Our thoughts are with those impacted by the terrorist attack on Israel and the violence in the Middle East. The safety and well-being of Clarke students, their families and our staff are our top priorities. We remain dedicated to providing a safe and nurturing environment for all members of the Clarke community, and we reject all forms of hate and prejudice.
Here is a list of suggestions for teachers, parents and caregivers who assist inquisitive children in understanding the world.
- If students ask questions about the war in Israel, be prepared to share brief details that are developmentally appropriate. Show them the region on a map; it may be unclear how far away they are from the conflict. Understanding their distance from the region may increase their feelings of safety.
- It’s okay to let students know that you’re feeling sad but try to remain as calm as possible. Children can absorb our strong emotions when we’re visibly upset.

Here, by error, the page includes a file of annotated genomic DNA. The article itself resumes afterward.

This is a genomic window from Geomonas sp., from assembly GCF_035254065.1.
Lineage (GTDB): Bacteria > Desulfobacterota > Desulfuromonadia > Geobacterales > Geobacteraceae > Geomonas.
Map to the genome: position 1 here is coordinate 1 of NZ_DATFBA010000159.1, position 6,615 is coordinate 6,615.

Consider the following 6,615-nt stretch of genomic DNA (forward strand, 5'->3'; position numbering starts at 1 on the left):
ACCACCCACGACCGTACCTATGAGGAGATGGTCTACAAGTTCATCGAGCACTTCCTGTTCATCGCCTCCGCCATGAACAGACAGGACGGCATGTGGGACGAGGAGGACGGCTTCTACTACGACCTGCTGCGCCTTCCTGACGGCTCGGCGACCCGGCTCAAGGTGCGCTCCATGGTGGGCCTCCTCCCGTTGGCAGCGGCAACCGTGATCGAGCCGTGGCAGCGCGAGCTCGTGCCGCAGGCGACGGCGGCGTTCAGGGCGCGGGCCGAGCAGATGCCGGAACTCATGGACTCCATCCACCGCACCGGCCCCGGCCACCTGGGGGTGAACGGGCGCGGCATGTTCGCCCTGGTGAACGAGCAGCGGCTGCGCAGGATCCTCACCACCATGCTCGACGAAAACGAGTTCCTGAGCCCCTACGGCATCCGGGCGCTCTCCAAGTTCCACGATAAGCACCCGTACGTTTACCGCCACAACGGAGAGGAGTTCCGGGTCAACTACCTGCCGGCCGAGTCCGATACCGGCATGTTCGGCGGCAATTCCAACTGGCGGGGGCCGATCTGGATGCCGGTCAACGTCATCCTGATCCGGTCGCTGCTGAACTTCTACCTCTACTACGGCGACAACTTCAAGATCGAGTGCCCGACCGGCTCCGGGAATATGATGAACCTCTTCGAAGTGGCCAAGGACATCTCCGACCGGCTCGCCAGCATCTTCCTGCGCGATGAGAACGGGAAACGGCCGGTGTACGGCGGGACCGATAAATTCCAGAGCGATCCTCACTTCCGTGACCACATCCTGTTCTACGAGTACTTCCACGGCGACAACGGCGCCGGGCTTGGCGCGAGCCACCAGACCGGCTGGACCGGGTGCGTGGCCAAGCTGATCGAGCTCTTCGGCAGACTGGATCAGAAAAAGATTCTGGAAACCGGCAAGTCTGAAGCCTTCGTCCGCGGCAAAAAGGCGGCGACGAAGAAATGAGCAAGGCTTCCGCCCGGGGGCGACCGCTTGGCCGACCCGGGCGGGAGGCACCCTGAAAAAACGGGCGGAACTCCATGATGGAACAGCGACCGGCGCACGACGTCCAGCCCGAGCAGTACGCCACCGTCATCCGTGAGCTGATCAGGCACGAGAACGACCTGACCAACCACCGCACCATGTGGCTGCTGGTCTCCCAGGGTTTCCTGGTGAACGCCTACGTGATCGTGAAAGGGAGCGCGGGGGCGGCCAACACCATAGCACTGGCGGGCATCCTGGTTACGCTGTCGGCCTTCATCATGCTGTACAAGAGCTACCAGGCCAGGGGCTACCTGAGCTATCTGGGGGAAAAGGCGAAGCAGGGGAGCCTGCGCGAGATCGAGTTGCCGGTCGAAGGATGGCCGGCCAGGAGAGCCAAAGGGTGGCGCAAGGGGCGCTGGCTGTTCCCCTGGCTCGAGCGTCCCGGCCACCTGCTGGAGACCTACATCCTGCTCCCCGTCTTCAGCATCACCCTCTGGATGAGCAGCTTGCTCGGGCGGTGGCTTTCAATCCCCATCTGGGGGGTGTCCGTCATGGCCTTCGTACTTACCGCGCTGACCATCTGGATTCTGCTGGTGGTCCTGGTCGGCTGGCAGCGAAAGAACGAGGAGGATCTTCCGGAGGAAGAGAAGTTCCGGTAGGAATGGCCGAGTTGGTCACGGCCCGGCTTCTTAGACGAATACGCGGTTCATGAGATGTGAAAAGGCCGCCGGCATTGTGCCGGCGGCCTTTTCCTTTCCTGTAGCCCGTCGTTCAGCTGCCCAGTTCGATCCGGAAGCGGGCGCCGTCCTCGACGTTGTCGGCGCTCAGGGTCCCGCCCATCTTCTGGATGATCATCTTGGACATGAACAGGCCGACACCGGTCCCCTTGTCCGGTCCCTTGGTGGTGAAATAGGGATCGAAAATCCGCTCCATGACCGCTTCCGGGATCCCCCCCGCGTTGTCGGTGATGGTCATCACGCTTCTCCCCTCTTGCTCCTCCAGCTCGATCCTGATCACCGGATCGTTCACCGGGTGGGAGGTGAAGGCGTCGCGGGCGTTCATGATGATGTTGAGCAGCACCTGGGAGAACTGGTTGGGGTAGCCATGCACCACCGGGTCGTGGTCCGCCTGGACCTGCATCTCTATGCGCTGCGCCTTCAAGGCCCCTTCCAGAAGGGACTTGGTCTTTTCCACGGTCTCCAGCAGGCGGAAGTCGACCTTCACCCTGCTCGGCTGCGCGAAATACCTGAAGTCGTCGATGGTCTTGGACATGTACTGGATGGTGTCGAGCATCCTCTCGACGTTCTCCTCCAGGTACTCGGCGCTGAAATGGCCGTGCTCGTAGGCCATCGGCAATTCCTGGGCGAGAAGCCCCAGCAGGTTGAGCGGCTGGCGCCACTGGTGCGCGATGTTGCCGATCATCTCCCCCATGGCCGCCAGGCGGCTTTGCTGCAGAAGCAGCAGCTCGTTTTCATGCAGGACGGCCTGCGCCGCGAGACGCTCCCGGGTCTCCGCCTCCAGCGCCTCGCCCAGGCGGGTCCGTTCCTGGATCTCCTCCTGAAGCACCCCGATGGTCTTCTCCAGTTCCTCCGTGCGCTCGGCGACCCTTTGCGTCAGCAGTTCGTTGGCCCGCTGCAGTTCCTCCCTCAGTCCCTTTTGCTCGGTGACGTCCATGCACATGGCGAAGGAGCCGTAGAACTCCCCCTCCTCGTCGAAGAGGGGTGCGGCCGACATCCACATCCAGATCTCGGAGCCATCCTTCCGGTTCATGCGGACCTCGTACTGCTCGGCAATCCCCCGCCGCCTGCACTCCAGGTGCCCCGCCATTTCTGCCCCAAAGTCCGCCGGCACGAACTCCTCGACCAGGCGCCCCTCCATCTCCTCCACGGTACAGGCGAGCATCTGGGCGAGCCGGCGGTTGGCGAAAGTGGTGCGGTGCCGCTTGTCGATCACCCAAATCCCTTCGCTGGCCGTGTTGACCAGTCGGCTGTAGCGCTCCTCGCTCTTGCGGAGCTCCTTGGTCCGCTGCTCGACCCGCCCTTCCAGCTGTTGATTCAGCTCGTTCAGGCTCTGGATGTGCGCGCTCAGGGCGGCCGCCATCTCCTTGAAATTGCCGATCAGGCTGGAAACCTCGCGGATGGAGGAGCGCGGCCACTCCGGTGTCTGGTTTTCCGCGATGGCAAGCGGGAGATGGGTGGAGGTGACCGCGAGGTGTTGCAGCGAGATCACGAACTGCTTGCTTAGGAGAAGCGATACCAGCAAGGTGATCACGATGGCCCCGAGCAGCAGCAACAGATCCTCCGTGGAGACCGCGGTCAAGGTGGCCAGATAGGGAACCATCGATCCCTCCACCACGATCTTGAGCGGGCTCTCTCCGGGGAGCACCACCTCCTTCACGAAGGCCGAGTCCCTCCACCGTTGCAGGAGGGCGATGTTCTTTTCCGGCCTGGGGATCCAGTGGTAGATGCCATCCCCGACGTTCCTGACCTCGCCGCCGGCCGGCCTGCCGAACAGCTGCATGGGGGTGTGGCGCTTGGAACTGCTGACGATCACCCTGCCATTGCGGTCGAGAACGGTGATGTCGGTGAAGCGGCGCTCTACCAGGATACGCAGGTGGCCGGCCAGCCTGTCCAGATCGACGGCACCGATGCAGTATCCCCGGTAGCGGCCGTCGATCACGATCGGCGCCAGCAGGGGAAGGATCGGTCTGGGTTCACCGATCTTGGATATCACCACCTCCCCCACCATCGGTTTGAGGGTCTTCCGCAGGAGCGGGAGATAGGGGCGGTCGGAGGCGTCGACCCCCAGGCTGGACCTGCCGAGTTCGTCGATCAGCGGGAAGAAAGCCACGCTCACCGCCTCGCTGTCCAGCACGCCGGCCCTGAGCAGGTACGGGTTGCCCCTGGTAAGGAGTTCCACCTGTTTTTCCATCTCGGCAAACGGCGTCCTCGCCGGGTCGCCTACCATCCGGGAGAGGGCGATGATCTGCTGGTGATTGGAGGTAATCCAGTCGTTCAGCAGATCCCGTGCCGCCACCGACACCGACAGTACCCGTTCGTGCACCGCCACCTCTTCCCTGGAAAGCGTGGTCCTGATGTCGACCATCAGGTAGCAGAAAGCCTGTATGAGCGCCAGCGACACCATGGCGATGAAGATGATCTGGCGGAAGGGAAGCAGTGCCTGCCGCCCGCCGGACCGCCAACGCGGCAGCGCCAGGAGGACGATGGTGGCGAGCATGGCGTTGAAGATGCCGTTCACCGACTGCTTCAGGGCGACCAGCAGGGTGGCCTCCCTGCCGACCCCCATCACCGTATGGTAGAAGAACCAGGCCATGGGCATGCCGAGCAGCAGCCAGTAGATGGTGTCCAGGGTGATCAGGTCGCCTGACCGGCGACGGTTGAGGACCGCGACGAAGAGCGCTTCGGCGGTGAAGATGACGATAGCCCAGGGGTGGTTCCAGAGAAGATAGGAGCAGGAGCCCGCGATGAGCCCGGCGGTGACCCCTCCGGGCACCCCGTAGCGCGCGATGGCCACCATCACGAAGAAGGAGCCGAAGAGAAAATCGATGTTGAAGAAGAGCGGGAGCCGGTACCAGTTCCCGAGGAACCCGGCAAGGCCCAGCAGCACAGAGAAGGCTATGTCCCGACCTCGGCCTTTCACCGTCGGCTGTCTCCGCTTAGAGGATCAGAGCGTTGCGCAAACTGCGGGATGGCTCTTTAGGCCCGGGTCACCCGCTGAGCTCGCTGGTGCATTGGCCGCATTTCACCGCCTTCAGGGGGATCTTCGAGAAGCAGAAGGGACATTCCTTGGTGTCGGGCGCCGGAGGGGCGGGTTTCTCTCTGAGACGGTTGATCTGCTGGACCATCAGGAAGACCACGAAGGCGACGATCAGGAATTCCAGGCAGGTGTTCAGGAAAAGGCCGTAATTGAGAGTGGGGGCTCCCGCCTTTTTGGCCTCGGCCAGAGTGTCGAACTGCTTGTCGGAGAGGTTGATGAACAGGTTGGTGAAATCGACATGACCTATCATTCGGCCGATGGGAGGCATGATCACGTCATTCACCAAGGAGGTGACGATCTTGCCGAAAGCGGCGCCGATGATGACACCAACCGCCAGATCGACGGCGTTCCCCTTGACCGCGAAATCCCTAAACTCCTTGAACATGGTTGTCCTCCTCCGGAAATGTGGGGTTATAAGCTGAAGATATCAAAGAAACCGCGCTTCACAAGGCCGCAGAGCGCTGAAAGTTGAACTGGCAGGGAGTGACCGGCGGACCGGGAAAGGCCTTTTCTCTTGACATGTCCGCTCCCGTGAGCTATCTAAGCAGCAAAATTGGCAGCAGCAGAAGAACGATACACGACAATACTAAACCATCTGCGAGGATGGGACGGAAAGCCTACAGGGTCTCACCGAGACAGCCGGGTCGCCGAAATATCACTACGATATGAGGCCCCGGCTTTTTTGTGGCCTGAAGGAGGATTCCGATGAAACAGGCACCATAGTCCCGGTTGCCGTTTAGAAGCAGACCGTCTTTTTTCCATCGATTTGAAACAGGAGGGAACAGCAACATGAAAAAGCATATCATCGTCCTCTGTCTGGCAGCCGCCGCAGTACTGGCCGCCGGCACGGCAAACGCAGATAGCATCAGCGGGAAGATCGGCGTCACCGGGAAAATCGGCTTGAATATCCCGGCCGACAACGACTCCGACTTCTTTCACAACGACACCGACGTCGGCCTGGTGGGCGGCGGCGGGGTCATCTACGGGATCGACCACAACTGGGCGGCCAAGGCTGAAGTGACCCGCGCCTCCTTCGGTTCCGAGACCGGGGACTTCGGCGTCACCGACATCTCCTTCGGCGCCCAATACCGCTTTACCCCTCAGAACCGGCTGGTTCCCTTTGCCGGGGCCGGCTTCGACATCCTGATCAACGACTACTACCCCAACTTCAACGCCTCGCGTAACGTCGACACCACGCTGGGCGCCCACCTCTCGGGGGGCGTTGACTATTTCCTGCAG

- Don’t share too much information on the topic; it’s preferable to answer questions honestly and assure children of their safety. Emphasize the presence of helpers—all over the world.
- Stick to routine. Stay on track with your typical daily schedule; children thrive on expected routines.
- Extend patience and grace. Children’s behaviors may change during times of stress, so extend understanding and grace to them as they manage some unexpected feelings or fears. The same goes for how you care for you; be gentle with yourself.
In addition, we share the following resources:
- Helping Children Cope with Frightening News
- Children younger than 10 should be “shielded” from discussions about Israel-Hamas war, psychologist says
- How to Explain the Israel-Hamas War to Your Children
- War in the Holy Land
- Processing Attacks in Israel and the Outbreak of War in the Region
- How to Talk With Kids About Tragedies & Other Traumatic News Events
- Talking to Children about War
- How to Talk to Kids About Violence, Crime, and War
- Discussing War and Conflict: Resources for Educators, Parents and Caregivers
Do you have questions or resources to share? Contact us.